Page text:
• Values of perseverance and industry are developed.

Handicraft Materials

In order to create new handicraft products which can be sold locally or exported abroad, different raw materials which are available in the market, are needed. Handicraft makers fashion them into baskets, bags, accessories, cabinets, lamp shades, wall décor, bamboo sofa sets, cabinets, clothes, and others.

Here are the materials commonly needed in making handicrafts:

Handicraft Tools

The tools commonly used in handicraft are of two types - the hand tools and the power tools. Hand tools are the tools for processing the article which are used manually or by hands. Power tools are tools for processing materials that are operated by machine. The tools commonly used in handicrafts are the following:

  • mallet
  • screwdriver
  • pliers
  • coping saw
  • chisel
  • hand drill
  • wrench
  • clamp
  • knife
  • smoothing plane
  • auger
  • hacksaw
  • paintbrush
  • folding rule, zigzag rule, steel rule
  • pencil
  • compass
  • hammer
  • blowtorch
  • soldering iron

abaca fibers
abaca fibers

Abaca - known worldwide as Manila hemp. Abaca fiber is obtained from the leaf sheaths of the abaca (Musa textilis Nee) and is considered as the strongest among natural fibers. The length of the fiber varies from 3 to 9 ft or more, depending on the height of the plant and the age of the leafsheath. The color of the fiber ranges from ivory white to light and dark brown.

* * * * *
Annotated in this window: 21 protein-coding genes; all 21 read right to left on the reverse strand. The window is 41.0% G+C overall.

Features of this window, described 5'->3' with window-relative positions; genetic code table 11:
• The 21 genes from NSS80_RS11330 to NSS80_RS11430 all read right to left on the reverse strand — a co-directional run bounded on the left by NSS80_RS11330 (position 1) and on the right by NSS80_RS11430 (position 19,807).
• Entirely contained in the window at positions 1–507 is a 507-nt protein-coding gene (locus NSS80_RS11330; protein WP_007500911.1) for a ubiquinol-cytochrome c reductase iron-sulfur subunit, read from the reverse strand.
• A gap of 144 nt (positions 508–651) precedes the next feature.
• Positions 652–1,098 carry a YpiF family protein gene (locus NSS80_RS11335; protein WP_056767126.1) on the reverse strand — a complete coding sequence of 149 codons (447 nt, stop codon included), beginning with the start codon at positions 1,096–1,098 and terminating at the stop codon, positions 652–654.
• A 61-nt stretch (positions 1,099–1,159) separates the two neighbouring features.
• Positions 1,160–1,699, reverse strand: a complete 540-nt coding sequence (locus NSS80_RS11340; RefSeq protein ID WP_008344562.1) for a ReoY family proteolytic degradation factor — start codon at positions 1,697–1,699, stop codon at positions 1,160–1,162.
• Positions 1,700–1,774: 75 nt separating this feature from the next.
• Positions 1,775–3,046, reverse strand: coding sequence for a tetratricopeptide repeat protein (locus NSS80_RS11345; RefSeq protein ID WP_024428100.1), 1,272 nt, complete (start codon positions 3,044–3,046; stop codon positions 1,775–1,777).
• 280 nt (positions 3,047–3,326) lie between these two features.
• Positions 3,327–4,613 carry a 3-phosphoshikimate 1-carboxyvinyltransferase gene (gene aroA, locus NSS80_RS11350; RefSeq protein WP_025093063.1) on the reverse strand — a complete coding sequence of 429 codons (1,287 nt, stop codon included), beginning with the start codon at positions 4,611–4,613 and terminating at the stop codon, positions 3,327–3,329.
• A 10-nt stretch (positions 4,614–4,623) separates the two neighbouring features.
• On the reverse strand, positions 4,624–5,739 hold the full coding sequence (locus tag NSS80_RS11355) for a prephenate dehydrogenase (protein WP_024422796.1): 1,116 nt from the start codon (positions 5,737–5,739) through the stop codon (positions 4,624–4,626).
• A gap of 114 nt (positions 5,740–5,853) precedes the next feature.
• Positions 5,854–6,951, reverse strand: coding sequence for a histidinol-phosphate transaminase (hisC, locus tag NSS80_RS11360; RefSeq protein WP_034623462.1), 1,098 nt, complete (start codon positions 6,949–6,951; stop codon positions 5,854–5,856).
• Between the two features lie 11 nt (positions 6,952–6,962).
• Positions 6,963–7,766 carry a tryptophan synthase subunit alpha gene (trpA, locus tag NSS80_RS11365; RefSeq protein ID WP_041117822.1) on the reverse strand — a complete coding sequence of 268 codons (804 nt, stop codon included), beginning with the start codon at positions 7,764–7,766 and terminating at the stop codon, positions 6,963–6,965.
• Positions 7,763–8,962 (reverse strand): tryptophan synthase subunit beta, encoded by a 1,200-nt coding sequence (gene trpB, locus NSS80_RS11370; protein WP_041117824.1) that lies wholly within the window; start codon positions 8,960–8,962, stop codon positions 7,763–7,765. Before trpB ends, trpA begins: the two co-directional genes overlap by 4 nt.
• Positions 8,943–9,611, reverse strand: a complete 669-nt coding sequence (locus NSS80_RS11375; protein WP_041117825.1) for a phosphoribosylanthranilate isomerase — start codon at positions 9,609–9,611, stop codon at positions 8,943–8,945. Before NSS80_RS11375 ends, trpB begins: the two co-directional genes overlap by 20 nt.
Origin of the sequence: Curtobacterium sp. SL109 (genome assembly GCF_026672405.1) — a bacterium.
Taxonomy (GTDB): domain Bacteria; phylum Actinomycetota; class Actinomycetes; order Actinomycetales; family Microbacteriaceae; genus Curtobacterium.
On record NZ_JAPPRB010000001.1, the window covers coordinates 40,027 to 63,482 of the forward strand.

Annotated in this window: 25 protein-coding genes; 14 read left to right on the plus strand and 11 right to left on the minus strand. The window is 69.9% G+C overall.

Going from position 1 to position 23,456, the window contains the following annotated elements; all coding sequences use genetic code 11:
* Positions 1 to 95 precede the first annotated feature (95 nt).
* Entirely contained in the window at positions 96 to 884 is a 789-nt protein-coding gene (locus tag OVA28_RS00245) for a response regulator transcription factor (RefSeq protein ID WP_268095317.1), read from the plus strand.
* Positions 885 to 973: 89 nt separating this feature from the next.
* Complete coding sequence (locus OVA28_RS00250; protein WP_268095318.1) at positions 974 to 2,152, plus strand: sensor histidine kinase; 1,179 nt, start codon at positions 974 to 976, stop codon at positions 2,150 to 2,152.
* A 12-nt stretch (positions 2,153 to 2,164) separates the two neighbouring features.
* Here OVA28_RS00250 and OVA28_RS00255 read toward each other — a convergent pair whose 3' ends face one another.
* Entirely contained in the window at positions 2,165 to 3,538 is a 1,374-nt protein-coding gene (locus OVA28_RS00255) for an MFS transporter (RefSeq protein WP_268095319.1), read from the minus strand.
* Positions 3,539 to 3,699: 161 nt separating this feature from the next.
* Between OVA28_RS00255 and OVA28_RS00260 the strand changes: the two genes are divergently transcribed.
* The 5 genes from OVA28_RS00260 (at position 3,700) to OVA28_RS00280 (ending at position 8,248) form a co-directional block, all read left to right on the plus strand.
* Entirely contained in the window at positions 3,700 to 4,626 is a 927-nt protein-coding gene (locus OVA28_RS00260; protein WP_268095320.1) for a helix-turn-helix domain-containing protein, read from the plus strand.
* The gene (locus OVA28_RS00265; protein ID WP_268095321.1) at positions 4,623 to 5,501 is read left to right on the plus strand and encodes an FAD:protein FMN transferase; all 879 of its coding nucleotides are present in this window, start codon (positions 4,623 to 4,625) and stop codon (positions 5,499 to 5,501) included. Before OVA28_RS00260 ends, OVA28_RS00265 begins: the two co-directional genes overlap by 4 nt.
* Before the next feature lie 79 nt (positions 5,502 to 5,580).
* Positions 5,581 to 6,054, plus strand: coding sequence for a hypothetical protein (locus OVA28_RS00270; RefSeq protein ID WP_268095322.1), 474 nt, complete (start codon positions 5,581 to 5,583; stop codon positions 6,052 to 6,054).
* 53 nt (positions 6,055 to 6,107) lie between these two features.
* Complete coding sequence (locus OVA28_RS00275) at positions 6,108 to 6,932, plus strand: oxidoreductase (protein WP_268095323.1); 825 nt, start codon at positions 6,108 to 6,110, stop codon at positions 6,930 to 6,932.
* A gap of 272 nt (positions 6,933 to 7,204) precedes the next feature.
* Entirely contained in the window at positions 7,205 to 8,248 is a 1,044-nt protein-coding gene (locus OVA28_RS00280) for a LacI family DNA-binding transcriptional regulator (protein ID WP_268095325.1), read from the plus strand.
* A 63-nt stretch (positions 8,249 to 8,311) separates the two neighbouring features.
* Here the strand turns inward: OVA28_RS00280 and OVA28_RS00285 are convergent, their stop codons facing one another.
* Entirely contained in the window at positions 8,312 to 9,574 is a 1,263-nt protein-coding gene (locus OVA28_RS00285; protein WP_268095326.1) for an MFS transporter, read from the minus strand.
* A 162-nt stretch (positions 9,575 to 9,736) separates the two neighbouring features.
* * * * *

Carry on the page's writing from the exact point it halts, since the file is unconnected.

Rattan - is superficially similar to bamboo, but distinct in that the stems are solid, rather than hollow, and also in their need for some sort of support. While bamboo can grow on its own, rattan cannot. Some genera (example Metroxylon, Pigafetta, Raphia) are however more like typical palms, with stouter, erect trunks. Many rattans are also spiny, the spines acting as hooks to aid climbing over other plants, and also to deter herbivores. Rattans have been known to grow up to hundreds of meters long.

Bamboo - Stems of bamboo plants are stronger and flexible. Bamboo grows in all parts of the country - in plains, forests, hills and mountains.

Among the varieties of bamboo are the spiny bamboo, kawayan China, kawayan kiling, bikal and buho.

Coconut Shells - Coconut trees are abundant in the Philippines. Coconut shells vary in thickness and color depending on the age of the nut. They are used for fuel and for manufacturing articles such as buttons, pins, coin banks, lamp shades, and flower vases.

maguey plant
maguey plant

Fibers - They come from plants where fibers or threadlike substances are extracted. Fibers from coconut husks, buri, maguey, pineapple, abaca, and banana are used in making mattresses, carpet, and seat pads.